He was also very active in the Armenian community and selflessly volunteered for many different organizations. He was very active in the Kessab Educational Association not only as a Committee Member but also serving as the chairman for several years. He was one of the founding members of the Armenian American medical Society of California and has served as the president as well as a board member for many years. He would often provide advice, encouragement and support to new, young physicians starting their practice in the area. He also helped in the founding of the Merdinian Armenian school and was involved in the school board throughout his life.
He had many friends and colleagues. He was well loved by all of them. He enjoyed seeing them and spending time with them in various social settings. As many of you know, he had a talent for telling jokes and humorous stories. He would often lighten the atmosphere and bring a smile to everyone’s face. He especially enjoyed his Saturday mornings where he would meet with a group of his friends for breakfast. A tradition that he had participated in for over 30 years.
In 2013, Misak was diagnosed with stomach cancer. Throughout this process, he still continued to work and to see patients. The satisfaction he derived from being able to continue to care for his patients was an important factor in keeping him strong. After 43 years of service to his patients and the medical community, Misak retired in 2015. Over the next 2 years, his health slowly declined and he became progressively weaker.
On Tuesday, November 7, 2017 Misak went to be with the Lord. He peacefully passed away at Hollywood Presbyterian Hospital, his second home. He was 83 years old.
Misak was a beloved husband, father; grandfather, brother, uncle, cousin and friend. He is survived by his wife Hourig, his daughter Mari and her husband Leif, his son Michael and his wife Sylvia, granddaughters Alene and Alexia, his 2 remaining brothers Daniel and Vasken, sisters-in-law, brothers-in-law, cousins, nieces and nephews.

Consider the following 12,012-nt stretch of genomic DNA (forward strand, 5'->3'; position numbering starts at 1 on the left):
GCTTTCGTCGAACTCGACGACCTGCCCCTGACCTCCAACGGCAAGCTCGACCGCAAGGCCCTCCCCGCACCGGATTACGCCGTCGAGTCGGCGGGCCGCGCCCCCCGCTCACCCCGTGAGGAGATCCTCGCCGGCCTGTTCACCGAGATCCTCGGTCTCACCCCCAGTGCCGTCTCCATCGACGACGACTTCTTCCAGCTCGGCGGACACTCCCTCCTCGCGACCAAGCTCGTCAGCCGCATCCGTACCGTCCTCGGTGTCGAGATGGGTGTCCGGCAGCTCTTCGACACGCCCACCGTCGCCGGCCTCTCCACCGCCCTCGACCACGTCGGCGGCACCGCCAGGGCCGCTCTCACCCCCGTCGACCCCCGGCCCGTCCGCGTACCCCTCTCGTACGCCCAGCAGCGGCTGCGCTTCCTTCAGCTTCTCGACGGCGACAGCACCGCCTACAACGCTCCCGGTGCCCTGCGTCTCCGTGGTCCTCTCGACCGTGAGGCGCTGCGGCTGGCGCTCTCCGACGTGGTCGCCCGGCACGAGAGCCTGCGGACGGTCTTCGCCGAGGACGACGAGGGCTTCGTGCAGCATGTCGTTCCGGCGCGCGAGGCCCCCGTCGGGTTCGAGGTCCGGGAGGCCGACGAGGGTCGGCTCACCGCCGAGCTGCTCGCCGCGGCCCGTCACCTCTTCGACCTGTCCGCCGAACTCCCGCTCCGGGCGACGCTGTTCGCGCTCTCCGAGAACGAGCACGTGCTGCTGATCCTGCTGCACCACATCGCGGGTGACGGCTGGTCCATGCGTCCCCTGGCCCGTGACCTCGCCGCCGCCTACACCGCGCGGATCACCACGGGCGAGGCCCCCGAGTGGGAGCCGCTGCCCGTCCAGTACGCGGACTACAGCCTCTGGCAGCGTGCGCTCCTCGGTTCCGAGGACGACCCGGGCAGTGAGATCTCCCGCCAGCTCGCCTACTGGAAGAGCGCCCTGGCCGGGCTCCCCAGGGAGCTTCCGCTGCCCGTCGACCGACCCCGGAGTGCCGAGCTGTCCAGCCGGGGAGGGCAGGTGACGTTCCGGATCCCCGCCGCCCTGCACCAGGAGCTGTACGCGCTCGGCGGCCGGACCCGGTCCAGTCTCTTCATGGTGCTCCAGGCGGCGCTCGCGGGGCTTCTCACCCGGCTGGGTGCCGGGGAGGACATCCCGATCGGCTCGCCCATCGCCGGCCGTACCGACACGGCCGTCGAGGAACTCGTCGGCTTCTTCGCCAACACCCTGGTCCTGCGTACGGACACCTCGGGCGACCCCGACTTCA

He will be greatly missed and we will cherish his beautiful memory forever.
Remembering Uncle Misak
BY MARTHA MISSIRLIAN
I wish I could be with you today to honor Uncle Misak. There are no better emissaries than my children to relay this message. They also have also been deeply touched by their great uncle.
My first memory of uncle Misak is as a young girl when he first came to the United States. He was staying with us and we had just stepped outside the front door when I heard my dad say, “Misak! Come inside and get your sweater!” I looked at uncle and told him I thought it wasn’t cold. This grown man, a physician, said, “If your father told me to jump off a bridge into the water, I would obey him!” He went inside, got his sweater and proceeded to explain the concepts of obedience and honor while also illuminating the deep respect he had for his older brother, admonishing me to have the same. His reaction may be THE moment when I decided I would choose that higher road of filial respect.
Those of us fortunate enough to be in Uncle Misak and Auntie Hourig’s home know the rich aroma of kebab on the grill outside the kitchen on Christmas Eve. How we all appreciate the hours of dissecting fat from the meat as he prepared delicious, bite-sized pieces for us to enjoy, like a real surgeon. But really it is the aroma of the Abdulian home that I think about. You and uncle created such a warm, peaceful home with the fragrance of love and acceptance. You always, ALWAYS encouraged us to be our best. I thank you for that.
It is an end of an era when we lose the fine people born in Kessab. With great determination, they studied and labored– making them into their best possible selves. They drank in the riches of their distinct geography and heritage–along with the gifts from remarkable missionaries– and became people of great character. Mari, Michael, Leif, Sylvia, Aline and Alexia, I recognize that legacy in you.
When I heard of uncle’s passing, I couldn’t help but rejoice as I envisioned the warm reunion he was experiencing with his family, especially with the angelic, young mother he lost when he was just a child. The warmth he must be feeling with his family and friends, in the presence of his Savior, gives me immense joy.
Auntie Hourig, thank you for taking such good care of uncle. Through these difficult years you kept your humor and joy. My dad would always say that Hourig was the best thing to happen to Misak; I would add, and to the Abdulian family.
I pledge to keep the fragrance of Uncle’s life a part of my own.